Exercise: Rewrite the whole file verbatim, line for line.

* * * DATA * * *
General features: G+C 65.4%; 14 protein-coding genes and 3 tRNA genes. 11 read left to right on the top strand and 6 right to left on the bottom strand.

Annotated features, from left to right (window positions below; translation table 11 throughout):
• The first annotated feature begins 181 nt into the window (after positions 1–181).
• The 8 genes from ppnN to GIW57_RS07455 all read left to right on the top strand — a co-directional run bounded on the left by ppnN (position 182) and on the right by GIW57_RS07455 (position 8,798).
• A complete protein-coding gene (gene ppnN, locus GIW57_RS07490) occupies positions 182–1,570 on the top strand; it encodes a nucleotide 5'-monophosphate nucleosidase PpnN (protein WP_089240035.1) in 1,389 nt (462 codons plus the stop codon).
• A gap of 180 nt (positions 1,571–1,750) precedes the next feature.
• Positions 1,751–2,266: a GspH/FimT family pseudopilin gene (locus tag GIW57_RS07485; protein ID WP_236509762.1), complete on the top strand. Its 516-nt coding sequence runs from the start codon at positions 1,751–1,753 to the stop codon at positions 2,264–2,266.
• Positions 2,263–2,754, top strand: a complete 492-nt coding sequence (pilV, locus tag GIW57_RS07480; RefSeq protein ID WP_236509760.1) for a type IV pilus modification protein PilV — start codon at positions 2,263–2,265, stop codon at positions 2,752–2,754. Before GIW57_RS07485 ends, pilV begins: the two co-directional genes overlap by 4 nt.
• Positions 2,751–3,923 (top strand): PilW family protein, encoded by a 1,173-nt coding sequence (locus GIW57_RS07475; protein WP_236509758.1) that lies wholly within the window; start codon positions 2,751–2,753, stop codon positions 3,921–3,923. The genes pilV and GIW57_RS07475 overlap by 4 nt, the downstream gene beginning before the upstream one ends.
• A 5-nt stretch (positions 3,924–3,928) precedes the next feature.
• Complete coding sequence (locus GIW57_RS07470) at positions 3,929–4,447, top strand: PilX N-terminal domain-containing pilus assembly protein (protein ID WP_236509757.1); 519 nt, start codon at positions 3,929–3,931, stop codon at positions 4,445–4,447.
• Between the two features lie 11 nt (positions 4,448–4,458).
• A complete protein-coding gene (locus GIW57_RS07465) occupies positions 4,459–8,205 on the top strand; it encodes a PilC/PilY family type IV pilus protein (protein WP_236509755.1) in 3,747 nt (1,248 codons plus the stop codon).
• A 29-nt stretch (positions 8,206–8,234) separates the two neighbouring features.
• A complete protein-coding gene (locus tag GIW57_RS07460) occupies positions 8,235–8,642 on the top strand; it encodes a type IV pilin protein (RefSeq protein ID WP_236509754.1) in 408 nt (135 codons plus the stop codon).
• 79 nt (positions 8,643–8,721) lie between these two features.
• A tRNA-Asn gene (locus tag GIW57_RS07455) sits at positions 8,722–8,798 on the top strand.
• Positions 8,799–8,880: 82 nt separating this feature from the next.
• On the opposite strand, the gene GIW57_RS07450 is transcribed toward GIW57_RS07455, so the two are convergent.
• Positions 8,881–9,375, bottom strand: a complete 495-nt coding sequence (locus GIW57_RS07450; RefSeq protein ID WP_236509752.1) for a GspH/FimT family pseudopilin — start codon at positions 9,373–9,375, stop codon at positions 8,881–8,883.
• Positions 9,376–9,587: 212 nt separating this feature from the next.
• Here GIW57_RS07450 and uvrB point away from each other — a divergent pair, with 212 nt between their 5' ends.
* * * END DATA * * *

General features: G+C 65.4%; 14 protein-coding genes and 3 tRNA genes. 11 read left to right on the top strand and 6 right to left on the bottom strand.

Annotated features, from left to right (window positions below; translation table 11 throughout):
• The first annotated feature begins 181 nt into the window (after positions 1–181).
• The 8 genes from ppnN to GIW57_RS07455 all read left to right on the top strand — a co-directional run bounded on the left by ppnN (position 182) and on the right by GIW57_RS07455 (position 8,798).
• A complete protein-coding gene (gene ppnN, locus GIW57_RS07490) occupies positions 182–1,570 on the top strand; it encodes a nucleotide 5'-monophosphate nucleosidase PpnN (protein WP_089240035.1) in 1,389 nt (462 codons plus the stop codon).
• A gap of 180 nt (positions 1,571–1,750) precedes the next feature.
• Positions 1,751–2,266: a GspH/FimT family pseudopilin gene (locus tag GIW57_RS07485; protein ID WP_236509762.1), complete on the top strand. Its 516-nt coding sequence runs from the start codon at positions 1,751–1,753 to the stop codon at positions 2,264–2,266.
• Positions 2,263–2,754, top strand: a complete 492-nt coding sequence (pilV, locus tag GIW57_RS07480; RefSeq protein ID WP_236509760.1) for a type IV pilus modification protein PilV — start codon at positions 2,263–2,265, stop codon at positions 2,752–2,754. Before GIW57_RS07485 ends, pilV begins: the two co-directional genes overlap by 4 nt.
• Positions 2,751–3,923 (top strand): PilW family protein, encoded by a 1,173-nt coding sequence (locus GIW57_RS07475; protein WP_236509758.1) that lies wholly within the window; start codon positions 2,751–2,753, stop codon positions 3,921–3,923. The genes pilV and GIW57_RS07475 overlap by 4 nt, the downstream gene beginning before the upstream one ends.
• A 5-nt stretch (positions 3,924–3,928) precedes the next feature.
• Complete coding sequence (locus GIW57_RS07470) at positions 3,929–4,447, top strand: PilX N-terminal domain-containing pilus assembly protein (protein ID WP_236509757.1); 519 nt, start codon at positions 3,929–3,931, stop codon at positions 4,445–4,447.
• Between the two features lie 11 nt (positions 4,448–4,458).
• A complete protein-coding gene (locus GIW57_RS07465) occupies positions 4,459–8,205 on the top strand; it encodes a PilC/PilY family type IV pilus protein (protein WP_236509755.1) in 3,747 nt (1,248 codons plus the stop codon).
• A 29-nt stretch (positions 8,206–8,234) separates the two neighbouring features.
• A complete protein-coding gene (locus tag GIW57_RS07460) occupies positions 8,235–8,642 on the top strand; it encodes a type IV pilin protein (RefSeq protein ID WP_236509754.1) in 408 nt (135 codons plus the stop codon).
• 79 nt (positions 8,643–8,721) lie between these two features.
• A tRNA-Asn gene (locus tag GIW57_RS07455) sits at positions 8,722–8,798 on the top strand.
• Positions 8,799–8,880: 82 nt separating this feature from the next.
• On the opposite strand, the gene GIW57_RS07450 is transcribed toward GIW57_RS07455, so the two are convergent.
• Positions 8,881–9,375, bottom strand: a complete 495-nt coding sequence (locus GIW57_RS07450; RefSeq protein ID WP_236509752.1) for a GspH/FimT family pseudopilin — start codon at positions 9,373–9,375, stop codon at positions 8,881–8,883.
• Positions 9,376–9,587: 212 nt separating this feature from the next.
• Here GIW57_RS07450 and uvrB point away from each other — a divergent pair, with 212 nt between their 5' ends.